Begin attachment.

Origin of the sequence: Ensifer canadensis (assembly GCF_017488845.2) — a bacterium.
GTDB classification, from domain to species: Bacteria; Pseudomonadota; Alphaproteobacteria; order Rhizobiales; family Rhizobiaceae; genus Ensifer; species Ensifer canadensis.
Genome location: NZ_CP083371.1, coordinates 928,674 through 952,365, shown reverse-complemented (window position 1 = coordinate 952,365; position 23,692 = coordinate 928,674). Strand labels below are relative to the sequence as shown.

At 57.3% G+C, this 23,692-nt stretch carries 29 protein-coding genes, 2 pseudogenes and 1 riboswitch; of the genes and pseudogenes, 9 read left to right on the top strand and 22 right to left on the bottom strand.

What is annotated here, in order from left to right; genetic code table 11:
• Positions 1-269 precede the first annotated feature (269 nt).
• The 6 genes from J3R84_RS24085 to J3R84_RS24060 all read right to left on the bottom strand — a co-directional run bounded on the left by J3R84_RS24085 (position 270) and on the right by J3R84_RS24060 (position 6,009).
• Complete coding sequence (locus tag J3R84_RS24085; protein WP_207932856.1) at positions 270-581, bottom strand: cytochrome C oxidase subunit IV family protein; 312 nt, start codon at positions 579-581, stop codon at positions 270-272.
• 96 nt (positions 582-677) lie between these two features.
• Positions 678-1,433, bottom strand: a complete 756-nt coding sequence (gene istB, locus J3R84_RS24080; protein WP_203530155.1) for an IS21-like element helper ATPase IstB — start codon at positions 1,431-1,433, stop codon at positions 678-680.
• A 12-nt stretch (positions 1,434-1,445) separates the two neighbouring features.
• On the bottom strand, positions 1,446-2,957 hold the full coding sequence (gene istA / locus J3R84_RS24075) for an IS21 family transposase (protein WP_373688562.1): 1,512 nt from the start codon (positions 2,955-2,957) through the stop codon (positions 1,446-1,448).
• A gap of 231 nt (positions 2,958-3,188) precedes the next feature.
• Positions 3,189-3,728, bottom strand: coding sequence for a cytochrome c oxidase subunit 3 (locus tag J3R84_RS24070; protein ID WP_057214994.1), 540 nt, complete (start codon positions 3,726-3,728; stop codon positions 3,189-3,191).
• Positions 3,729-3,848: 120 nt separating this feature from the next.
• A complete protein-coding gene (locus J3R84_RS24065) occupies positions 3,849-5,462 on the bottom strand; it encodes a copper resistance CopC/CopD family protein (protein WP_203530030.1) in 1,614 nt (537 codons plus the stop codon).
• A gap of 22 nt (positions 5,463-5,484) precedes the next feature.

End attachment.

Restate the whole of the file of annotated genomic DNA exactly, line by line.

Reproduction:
Origin of the sequence: Ensifer canadensis (assembly GCF_017488845.2) — a bacterium.
GTDB classification, from domain to species: Bacteria; Pseudomonadota; Alphaproteobacteria; order Rhizobiales; family Rhizobiaceae; genus Ensifer; species Ensifer canadensis.
Genome location: NZ_CP083371.1, coordinates 928,674 through 952,365, shown reverse-complemented (window position 1 = coordinate 952,365; position 23,692 = coordinate 928,674). Strand labels below are relative to the sequence as shown.

At 57.3% G+C, this 23,692-nt stretch carries 29 protein-coding genes, 2 pseudogenes and 1 riboswitch; of the genes and pseudogenes, 9 read left to right on the top strand and 22 right to left on the bottom strand.

What is annotated here, in order from left to right; genetic code table 11:
• Positions 1-269 precede the first annotated feature (269 nt).
• The 6 genes from J3R84_RS24085 to J3R84_RS24060 all read right to left on the bottom strand — a co-directional run bounded on the left by J3R84_RS24085 (position 270) and on the right by J3R84_RS24060 (position 6,009).
• Complete coding sequence (locus tag J3R84_RS24085; protein WP_207932856.1) at positions 270-581, bottom strand: cytochrome C oxidase subunit IV family protein; 312 nt, start codon at positions 579-581, stop codon at positions 270-272.
• 96 nt (positions 582-677) lie between these two features.
• Positions 678-1,433, bottom strand: a complete 756-nt coding sequence (gene istB, locus J3R84_RS24080; protein WP_203530155.1) for an IS21-like element helper ATPase IstB — start codon at positions 1,431-1,433, stop codon at positions 678-680.
• A 12-nt stretch (positions 1,434-1,445) separates the two neighbouring features.
• On the bottom strand, positions 1,446-2,957 hold the full coding sequence (gene istA / locus J3R84_RS24075) for an IS21 family transposase (protein WP_373688562.1): 1,512 nt from the start codon (positions 2,955-2,957) through the stop codon (positions 1,446-1,448).
• A gap of 231 nt (positions 2,958-3,188) precedes the next feature.
• Positions 3,189-3,728, bottom strand: coding sequence for a cytochrome c oxidase subunit 3 (locus tag J3R84_RS24070; protein ID WP_057214994.1), 540 nt, complete (start codon positions 3,726-3,728; stop codon positions 3,189-3,191).
• Positions 3,729-3,848: 120 nt separating this feature from the next.
• A complete protein-coding gene (locus J3R84_RS24065) occupies positions 3,849-5,462 on the bottom strand; it encodes a copper resistance CopC/CopD family protein (protein WP_203530030.1) in 1,614 nt (537 codons plus the stop codon).
• A gap of 22 nt (positions 5,463-5,484) precedes the next feature.